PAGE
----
We understand that the Irish Stock Exchange (ISE), which is now trading as Euronext Dublin, is currently considering applying for the designation of the Enterprise Securities Market (ESM) of the ISE as an "SME Growth Market", as permitted by MiFID II. It is likely that this is as a result of two recent developments: (1) the designation, in January of this year, of the UK's broadly equivalent AIM market as an SME Growth Market, and (2) a recent proposal by the EU Commission which, if implemented, would result in a relaxation of some EU Market Abuse Regulation (MAR) and Prospectus Regulation compliance obligations, for the benefit of SME Growth Market issuers.
The full text of the proposal amending MAR and the Prospectus Regulation, published by the Commission on 24 May 2018, is available here. The Commission's proposals are primarily aimed at promoting the use of SME Growth Markets.
However, while the proposals would go some way towards reducing red tape (especially in relation to the proposed new notification timelines under MAR for managers' transactions, referred to below), it is debatable if they go far enough, and if they will act as a strong incentive for potential new SME issuers to seek a listing on the ESM and/or AIM, as opposed to another stock exchange, or give a significant advantage to issuers which are already listed there.
What are SME Growth Markets?
SME Growth Markets are a sub-category of MTFs (multilateral trading facilities) introduced by MiFID II. MiFID II permits the operator of an MTF (in the case of the ESM, this is Euronext Dublin) to apply to its home competent authority to have the MTF registered as an SME Growth Market. In order to qualify for designation as an SME Growth Market, Article 33 of MiFID II provides that a number of conditions must be satisfied, including that at least 50 % of the issuers whose financial instruments are admitted to trading at the time of registration and in any calendar year thereafter are SMEs, as defined.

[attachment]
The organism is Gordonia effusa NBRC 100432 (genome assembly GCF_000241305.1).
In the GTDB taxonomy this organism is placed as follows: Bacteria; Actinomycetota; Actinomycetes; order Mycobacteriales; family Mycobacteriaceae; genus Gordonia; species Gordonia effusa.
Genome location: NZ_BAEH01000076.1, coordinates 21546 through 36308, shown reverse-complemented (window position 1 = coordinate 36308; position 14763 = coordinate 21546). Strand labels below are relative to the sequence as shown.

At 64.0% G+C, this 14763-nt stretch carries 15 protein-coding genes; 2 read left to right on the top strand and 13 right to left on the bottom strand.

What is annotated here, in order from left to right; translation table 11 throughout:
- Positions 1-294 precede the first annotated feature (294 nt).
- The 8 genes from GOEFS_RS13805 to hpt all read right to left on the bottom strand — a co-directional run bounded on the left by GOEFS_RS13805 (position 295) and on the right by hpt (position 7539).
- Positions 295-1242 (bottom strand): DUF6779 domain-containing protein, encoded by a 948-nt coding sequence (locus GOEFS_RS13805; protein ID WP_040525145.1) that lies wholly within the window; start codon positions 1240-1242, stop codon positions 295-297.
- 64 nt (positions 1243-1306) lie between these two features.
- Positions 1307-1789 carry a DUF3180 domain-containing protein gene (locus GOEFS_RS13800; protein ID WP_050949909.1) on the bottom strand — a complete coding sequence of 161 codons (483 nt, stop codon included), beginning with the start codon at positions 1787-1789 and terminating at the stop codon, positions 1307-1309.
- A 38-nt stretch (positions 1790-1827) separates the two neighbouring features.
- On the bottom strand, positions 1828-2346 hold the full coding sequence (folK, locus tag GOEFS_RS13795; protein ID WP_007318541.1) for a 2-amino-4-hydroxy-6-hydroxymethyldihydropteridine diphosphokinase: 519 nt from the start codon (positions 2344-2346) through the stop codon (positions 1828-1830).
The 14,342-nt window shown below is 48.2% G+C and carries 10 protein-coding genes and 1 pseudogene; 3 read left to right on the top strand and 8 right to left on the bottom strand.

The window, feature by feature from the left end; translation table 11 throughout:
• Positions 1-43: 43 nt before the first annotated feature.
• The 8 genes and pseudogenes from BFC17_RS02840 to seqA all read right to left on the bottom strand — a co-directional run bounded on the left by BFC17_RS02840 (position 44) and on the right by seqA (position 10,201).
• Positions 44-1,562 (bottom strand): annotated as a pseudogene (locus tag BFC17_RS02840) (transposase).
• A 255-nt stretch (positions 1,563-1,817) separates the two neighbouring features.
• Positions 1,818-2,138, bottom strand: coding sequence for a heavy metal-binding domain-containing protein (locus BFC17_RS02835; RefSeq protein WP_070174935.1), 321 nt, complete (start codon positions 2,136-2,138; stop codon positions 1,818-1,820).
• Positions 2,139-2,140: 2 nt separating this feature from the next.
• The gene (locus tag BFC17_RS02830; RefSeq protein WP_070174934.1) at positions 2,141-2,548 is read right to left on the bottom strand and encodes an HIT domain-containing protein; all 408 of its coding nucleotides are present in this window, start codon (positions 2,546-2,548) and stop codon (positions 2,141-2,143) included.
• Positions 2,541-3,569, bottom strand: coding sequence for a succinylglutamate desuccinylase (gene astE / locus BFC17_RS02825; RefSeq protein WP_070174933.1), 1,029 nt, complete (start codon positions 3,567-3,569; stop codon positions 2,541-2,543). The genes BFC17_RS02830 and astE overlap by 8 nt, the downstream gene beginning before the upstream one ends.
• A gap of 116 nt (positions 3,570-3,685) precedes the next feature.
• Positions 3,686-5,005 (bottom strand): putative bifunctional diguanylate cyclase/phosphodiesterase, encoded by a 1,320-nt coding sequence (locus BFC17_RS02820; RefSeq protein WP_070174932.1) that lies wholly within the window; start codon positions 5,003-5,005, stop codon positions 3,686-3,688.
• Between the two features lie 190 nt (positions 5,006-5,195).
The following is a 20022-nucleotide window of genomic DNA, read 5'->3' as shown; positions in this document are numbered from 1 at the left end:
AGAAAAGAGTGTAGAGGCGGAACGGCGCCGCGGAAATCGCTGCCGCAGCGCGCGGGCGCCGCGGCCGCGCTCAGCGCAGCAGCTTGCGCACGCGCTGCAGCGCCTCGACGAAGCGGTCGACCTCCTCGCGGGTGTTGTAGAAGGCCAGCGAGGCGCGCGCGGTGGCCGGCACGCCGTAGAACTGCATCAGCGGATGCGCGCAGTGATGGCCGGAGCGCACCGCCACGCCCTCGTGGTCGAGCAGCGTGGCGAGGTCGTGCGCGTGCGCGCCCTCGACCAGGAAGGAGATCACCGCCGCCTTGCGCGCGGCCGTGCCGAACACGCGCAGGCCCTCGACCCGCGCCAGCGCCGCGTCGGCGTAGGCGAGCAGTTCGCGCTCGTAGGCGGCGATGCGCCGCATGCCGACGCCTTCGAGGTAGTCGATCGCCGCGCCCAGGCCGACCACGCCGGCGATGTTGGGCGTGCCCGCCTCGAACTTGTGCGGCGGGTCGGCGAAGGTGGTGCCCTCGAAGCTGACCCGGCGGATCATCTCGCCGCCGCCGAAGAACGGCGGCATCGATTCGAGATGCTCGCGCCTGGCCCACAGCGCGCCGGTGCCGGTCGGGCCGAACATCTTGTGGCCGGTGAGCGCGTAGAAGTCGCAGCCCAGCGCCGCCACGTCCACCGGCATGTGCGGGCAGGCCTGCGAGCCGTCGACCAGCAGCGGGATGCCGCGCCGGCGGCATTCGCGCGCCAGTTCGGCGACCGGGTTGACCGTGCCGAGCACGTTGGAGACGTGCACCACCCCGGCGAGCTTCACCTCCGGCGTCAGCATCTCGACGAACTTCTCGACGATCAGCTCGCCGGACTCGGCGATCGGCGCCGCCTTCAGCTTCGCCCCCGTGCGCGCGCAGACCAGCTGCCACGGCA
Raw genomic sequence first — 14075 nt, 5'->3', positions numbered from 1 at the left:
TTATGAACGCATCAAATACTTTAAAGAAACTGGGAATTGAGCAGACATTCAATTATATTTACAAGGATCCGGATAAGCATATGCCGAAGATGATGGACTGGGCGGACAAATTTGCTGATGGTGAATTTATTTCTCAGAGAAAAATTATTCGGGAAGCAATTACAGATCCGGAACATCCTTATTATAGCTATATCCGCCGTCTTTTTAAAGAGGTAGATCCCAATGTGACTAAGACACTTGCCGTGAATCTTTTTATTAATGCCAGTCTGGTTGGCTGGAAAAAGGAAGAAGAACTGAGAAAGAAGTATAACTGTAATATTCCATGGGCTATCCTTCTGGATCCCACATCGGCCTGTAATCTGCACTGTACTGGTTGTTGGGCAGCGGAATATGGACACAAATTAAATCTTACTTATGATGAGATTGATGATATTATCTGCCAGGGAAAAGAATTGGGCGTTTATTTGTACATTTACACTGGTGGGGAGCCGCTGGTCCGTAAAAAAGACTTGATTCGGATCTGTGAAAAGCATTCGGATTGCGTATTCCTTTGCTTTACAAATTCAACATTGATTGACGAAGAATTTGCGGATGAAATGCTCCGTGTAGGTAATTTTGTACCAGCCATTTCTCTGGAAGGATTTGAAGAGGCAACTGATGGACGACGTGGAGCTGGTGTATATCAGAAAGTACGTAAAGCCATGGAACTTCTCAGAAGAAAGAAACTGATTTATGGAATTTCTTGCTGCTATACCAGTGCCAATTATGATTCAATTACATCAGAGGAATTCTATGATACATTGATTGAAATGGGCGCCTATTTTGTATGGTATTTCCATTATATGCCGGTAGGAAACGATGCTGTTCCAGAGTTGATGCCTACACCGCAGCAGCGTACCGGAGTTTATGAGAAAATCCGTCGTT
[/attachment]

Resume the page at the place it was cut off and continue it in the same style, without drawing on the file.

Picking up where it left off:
What is an SME?
SMEs, for the purposes of MiFID II (as amended by Commission Delegated Regulation (EU) 2017/565), are :
- companies whose average market capitalisation is less than EUR 200 million for the previous 3 calendar years;
- companies whose shares have been admitted to trading for less than three years, and whose market capitalisation is below EUR 200 million based on any of the following: (a) the closing share price of the first day of trading, if its shares have been admitted to trading for less than one year; (b) the last closing share price of the first year of trading, if its shares have been admitted to trading for more than one year but less than two years; and (c) the average of the last closing share prices of each of the first two years of trading, if its shares have been admitted to trading for more than two years but less than three years; and
- non-equity issuers who meet at least two of the following three criteria: an average number of employees during the financial year of less than 250, a total balance sheet not exceeding EUR 43 000 000, and an annual net turnover not exceeding EUR 50 million. However, part of the Commission's reform proposals will also amend the criteria in relation to non-equity issuers. If adopted, the sole criterion for an SME non-equity issuer would be that the total size of its debt issuances does not exceed EUR 50 million over a period of 12 months on all trading venues across the Union.
Listing on an SME Growth Market - existing advantages
SME Growth Market issuers currently already benefit from certain relaxations of the compliance obligations under MAR as well as the new Prospectus Regulation, including the following: